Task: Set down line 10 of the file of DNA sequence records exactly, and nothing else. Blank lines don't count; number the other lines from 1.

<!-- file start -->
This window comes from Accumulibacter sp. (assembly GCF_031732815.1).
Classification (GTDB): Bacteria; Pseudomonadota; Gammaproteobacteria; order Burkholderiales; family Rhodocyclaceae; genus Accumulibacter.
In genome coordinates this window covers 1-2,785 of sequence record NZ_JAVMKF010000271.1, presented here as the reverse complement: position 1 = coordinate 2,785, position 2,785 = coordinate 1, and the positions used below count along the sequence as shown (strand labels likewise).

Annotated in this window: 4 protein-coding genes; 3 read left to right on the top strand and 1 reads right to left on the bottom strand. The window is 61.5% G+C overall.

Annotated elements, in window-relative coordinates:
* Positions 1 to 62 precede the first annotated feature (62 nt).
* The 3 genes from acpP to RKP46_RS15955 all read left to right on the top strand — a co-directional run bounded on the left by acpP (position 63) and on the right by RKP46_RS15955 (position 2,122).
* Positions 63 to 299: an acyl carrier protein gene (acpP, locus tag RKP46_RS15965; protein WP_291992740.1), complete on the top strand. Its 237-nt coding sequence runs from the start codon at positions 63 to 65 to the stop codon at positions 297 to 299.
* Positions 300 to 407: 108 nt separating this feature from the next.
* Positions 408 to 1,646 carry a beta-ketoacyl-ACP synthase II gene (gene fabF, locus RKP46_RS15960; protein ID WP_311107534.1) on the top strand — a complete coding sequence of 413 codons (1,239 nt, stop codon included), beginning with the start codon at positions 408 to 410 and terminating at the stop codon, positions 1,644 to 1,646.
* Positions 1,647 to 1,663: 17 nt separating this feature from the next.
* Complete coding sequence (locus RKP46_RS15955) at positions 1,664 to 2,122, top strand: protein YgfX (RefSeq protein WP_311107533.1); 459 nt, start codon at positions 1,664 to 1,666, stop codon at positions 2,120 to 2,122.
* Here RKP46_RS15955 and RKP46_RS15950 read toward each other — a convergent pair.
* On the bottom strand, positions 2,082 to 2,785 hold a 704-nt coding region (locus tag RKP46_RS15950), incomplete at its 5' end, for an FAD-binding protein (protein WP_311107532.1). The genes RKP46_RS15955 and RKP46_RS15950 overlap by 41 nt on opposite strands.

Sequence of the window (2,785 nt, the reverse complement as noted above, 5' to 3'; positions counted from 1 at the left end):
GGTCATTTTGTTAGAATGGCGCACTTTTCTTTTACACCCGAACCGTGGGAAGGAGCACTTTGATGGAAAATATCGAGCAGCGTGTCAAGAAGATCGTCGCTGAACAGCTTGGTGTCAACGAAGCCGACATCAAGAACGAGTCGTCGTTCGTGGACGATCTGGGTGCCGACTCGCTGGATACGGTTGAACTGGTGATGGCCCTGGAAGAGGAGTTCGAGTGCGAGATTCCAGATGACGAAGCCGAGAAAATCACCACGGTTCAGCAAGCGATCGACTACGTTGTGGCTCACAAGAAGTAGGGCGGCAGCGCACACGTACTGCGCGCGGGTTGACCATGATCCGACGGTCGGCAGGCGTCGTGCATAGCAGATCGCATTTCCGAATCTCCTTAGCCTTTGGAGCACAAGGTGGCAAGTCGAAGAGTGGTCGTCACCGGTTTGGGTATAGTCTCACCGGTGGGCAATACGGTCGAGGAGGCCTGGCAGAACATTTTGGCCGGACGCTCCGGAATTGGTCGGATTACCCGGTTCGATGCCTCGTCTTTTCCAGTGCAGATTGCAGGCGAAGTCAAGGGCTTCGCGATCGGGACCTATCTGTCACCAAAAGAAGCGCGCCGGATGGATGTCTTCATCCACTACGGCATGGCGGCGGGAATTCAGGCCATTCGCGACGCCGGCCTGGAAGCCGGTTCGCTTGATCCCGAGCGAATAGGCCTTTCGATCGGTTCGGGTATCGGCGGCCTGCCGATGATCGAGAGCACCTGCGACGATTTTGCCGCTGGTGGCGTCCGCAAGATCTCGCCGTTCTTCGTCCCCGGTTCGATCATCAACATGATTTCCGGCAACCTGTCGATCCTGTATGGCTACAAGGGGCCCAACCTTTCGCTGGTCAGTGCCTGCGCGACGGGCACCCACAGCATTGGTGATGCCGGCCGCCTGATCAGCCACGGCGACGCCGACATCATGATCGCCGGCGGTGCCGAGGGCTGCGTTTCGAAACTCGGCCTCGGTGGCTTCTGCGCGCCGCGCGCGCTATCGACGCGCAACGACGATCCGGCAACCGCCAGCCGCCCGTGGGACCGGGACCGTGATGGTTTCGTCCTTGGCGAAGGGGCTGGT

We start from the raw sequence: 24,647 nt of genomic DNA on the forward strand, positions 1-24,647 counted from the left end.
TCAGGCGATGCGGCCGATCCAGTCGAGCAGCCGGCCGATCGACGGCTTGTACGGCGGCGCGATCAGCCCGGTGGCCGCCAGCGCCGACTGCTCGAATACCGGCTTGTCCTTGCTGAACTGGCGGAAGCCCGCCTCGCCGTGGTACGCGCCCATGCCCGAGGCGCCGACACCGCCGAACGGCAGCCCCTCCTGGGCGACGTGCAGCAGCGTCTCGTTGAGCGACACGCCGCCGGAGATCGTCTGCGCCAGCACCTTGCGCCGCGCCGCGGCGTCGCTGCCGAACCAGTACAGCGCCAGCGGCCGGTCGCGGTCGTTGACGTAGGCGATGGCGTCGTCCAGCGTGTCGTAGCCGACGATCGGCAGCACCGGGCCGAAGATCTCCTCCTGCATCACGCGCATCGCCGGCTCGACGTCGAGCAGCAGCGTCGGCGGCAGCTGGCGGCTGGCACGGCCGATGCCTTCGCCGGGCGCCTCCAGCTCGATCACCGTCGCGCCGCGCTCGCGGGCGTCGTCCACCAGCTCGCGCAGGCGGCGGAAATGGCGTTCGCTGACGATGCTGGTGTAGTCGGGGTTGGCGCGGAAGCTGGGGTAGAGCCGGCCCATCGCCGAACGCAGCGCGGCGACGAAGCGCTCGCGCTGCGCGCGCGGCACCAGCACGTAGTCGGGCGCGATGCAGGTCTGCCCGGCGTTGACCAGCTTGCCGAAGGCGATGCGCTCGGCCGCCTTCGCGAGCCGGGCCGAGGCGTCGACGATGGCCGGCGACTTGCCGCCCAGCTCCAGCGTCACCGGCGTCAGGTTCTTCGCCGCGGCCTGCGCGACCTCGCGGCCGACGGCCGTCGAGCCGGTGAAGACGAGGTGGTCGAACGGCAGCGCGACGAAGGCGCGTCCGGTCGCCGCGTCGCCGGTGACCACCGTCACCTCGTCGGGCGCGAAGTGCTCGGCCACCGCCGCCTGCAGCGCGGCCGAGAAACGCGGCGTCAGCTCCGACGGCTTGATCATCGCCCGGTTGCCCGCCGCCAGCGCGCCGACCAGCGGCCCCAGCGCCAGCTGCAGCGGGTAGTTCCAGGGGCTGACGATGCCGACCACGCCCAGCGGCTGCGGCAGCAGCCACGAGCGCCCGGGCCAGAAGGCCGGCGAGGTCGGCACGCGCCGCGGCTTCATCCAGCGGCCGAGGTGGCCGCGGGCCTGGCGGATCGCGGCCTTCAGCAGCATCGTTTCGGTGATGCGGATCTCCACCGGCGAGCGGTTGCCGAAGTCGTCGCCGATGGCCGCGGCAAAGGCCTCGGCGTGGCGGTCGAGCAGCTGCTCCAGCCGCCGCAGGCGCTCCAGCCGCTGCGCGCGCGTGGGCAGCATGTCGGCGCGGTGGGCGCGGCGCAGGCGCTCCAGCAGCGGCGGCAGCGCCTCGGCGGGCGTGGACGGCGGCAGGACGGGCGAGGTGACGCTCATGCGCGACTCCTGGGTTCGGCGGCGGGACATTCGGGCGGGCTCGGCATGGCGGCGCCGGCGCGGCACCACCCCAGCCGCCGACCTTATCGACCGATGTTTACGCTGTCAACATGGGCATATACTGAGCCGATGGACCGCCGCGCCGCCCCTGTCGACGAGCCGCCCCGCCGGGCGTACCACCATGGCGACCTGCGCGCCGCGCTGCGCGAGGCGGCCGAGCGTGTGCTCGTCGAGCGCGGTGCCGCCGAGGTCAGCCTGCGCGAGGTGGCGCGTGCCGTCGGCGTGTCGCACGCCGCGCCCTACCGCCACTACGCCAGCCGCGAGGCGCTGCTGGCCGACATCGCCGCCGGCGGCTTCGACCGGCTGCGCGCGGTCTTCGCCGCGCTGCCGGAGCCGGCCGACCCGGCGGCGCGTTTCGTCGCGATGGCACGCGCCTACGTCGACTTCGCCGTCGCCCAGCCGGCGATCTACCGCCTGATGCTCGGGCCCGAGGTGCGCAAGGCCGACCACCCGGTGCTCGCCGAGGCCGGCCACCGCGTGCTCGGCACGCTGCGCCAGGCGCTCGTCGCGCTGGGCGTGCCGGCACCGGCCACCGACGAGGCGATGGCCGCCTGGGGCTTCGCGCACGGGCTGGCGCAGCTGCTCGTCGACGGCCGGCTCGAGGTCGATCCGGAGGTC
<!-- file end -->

* Positions 408 to 1,646 carry a beta-ketoacyl-ACP synthase II gene (gene fabF, locus RKP46_RS15960; protein ID WP_311107534.1) on the top strand — a complete coding sequence of 413 codons (1,239 nt, stop codon included), beginning with the start codon at positions 408 to 410 and terminating at the stop codon, positions 1,644 to 1,646.